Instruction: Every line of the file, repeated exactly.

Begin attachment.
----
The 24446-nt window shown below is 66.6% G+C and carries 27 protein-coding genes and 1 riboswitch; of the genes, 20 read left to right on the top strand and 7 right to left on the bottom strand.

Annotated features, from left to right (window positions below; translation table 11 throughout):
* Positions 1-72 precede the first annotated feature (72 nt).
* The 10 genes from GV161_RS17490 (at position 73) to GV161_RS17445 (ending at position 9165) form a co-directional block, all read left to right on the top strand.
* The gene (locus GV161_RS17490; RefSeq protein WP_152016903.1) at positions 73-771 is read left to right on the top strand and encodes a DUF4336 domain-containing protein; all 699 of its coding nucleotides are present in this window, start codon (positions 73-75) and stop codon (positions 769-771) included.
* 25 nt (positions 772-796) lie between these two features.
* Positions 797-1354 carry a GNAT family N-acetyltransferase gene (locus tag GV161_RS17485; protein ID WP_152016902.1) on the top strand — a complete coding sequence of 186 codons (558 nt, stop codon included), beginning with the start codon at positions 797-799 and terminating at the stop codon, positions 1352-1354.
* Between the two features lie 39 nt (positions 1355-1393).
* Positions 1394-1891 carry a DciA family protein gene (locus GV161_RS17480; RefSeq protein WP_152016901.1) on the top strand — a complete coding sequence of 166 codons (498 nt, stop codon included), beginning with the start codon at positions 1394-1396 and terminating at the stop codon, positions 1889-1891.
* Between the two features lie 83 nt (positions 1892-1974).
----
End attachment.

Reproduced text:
The 24446-nt window shown below is 66.6% G+C and carries 27 protein-coding genes and 1 riboswitch; of the genes, 20 read left to right on the top strand and 7 right to left on the bottom strand.

Annotated features, from left to right (window positions below; translation table 11 throughout):
* Positions 1-72 precede the first annotated feature (72 nt).
* The 10 genes from GV161_RS17490 (at position 73) to GV161_RS17445 (ending at position 9165) form a co-directional block, all read left to right on the top strand.
* The gene (locus GV161_RS17490; RefSeq protein WP_152016903.1) at positions 73-771 is read left to right on the top strand and encodes a DUF4336 domain-containing protein; all 699 of its coding nucleotides are present in this window, start codon (positions 73-75) and stop codon (positions 769-771) included.
* 25 nt (positions 772-796) lie between these two features.
* Positions 797-1354 carry a GNAT family N-acetyltransferase gene (locus tag GV161_RS17485; protein ID WP_152016902.1) on the top strand — a complete coding sequence of 186 codons (558 nt, stop codon included), beginning with the start codon at positions 797-799 and terminating at the stop codon, positions 1352-1354.
* Between the two features lie 39 nt (positions 1355-1393).
* Positions 1394-1891 carry a DciA family protein gene (locus GV161_RS17480; RefSeq protein WP_152016901.1) on the top strand — a complete coding sequence of 166 codons (498 nt, stop codon included), beginning with the start codon at positions 1394-1396 and terminating at the stop codon, positions 1889-1891.
* Between the two features lie 83 nt (positions 1892-1974).